Within 3 years of release from prison:
    3.3% of child molesters were rearrested for molestation
    2.2% of non-molester sex offenders were rearrested for molestation
    0.4% of the entire set of released criminals were rearrested for molestation

    43% of sex offenders were rearrested in total (any criminal charge)
    68% of non-sex offenders were rearrested in total (any criminal charge)

    In general you can fairly say offender type X is more likely than other criminals to recommit crime type X, but overall its a misconception to believe that sex offenders re-molest frequently or that they are rearrested more often than other criminals.

    The stats more generally point out a pretty serious problem in our parole system. If anywhere near 43-68% of the criminal population is re offending they aren't getting the support they need to be successful after release.

    In any case the original point i was making is that if you tag sex offenders, the bar is already low enough that you should be able to make the case that every felon should be tagged. (After all, they re-offend more than sex offenders! Gasp!) Further, I can't see how the tagging system addresses the root of the problem which is that ex-cons (sex offender or otherwise) are released into an environment that encourages them to fail and re-offend.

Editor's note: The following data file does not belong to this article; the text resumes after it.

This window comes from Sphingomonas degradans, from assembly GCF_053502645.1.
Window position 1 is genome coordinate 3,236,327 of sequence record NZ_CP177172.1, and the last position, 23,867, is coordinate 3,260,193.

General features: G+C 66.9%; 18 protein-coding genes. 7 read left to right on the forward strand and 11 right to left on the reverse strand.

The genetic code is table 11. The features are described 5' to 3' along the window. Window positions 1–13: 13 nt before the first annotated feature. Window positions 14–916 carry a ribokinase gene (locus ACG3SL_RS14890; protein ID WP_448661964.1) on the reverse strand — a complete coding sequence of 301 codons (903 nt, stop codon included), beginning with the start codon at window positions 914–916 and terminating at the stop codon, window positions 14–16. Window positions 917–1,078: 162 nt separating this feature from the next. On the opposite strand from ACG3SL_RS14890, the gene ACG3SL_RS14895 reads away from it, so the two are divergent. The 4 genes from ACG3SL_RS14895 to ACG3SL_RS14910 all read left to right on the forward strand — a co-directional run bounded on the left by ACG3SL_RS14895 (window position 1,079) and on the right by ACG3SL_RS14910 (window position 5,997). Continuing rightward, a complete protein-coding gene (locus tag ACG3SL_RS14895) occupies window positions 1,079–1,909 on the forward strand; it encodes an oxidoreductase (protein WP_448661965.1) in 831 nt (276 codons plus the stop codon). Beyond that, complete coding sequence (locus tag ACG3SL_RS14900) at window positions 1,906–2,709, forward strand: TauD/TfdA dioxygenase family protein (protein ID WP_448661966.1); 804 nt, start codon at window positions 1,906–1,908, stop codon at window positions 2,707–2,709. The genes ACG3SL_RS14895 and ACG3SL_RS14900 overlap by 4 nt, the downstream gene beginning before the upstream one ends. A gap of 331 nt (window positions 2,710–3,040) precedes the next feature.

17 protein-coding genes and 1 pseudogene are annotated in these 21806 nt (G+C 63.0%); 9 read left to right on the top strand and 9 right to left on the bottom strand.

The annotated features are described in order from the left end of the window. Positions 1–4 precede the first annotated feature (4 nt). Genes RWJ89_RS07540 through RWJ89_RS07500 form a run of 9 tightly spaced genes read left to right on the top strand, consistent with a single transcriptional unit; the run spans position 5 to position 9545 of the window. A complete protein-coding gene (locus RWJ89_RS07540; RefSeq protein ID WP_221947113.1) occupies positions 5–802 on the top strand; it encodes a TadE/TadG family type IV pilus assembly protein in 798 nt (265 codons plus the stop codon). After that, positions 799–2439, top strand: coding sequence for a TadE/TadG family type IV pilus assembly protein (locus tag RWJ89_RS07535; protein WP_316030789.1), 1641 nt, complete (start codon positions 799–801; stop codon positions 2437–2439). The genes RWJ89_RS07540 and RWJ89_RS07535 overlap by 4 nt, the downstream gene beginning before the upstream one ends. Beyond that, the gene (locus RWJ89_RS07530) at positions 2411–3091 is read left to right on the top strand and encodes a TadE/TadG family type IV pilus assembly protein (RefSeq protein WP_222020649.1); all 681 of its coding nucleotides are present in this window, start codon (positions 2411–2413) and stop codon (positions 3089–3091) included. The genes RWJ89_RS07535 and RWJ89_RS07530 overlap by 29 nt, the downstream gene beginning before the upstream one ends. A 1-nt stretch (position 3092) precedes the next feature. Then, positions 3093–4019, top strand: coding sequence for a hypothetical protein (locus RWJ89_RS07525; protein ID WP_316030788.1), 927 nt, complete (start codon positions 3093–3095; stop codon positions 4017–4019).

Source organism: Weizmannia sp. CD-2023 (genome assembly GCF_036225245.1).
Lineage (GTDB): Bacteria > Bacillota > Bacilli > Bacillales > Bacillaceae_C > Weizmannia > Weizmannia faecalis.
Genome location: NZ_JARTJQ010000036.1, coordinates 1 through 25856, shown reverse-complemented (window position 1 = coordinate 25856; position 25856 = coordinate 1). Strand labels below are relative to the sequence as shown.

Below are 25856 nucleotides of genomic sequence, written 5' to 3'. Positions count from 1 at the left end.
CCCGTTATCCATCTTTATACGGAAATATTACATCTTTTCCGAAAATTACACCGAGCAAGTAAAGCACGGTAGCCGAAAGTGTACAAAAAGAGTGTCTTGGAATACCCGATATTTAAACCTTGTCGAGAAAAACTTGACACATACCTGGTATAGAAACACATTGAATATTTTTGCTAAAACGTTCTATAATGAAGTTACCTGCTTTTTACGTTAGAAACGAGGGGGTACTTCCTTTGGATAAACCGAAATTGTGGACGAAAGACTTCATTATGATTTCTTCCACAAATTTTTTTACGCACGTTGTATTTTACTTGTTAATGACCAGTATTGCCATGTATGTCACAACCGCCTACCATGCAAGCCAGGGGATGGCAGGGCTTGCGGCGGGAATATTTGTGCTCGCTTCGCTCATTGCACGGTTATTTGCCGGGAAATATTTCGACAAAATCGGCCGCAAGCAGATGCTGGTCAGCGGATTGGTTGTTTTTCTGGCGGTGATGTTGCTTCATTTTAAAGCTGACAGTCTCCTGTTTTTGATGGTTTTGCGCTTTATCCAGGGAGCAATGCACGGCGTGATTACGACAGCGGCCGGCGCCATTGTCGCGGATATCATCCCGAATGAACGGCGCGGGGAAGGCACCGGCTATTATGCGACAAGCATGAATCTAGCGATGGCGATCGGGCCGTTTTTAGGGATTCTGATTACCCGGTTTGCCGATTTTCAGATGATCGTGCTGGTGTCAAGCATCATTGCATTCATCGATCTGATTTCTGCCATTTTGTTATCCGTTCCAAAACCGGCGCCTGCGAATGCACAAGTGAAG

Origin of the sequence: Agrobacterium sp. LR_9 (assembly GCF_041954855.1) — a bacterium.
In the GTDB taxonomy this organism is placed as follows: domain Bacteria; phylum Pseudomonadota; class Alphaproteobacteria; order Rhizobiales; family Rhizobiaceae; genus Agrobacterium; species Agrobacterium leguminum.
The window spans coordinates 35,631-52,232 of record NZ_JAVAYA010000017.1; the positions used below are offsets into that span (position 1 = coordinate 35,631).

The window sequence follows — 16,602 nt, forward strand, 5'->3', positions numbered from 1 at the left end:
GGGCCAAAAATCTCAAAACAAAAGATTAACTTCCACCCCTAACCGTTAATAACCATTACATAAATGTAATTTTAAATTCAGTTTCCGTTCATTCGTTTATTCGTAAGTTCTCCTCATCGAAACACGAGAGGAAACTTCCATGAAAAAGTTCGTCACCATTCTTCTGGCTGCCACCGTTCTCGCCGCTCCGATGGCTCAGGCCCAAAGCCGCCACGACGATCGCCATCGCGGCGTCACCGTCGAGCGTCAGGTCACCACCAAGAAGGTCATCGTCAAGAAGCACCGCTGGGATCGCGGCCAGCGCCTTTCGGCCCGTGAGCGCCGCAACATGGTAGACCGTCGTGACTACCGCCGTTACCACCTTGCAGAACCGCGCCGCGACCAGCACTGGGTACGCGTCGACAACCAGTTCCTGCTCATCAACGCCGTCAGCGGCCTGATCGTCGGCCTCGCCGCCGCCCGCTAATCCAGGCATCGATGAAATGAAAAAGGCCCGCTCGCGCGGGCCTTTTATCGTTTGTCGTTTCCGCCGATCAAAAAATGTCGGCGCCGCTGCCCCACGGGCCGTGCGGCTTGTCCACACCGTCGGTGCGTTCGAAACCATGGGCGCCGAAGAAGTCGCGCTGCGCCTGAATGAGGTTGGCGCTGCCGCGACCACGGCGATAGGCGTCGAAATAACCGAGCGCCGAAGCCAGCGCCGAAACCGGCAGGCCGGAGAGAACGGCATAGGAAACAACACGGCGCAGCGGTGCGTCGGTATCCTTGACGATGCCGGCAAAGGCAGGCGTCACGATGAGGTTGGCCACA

11. dong

    dong New Member

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    I would think that sex offending being a lifelong struggle applies insofar as it is a reflection of mainly one's orientation and predilections (the "nature" component, if you will). Some will find it much harder than others for this reason, although it would be reasonable to consider other environmental and behavioral factors. But Framed is right- I've followed up the stats and it does seem that "sex offenders are likely to reoffend" is a blatant and highly prevalent misconception which serves but one feasible purpose- fearmongering among the public.
     
  12. sarah

    sarah New Member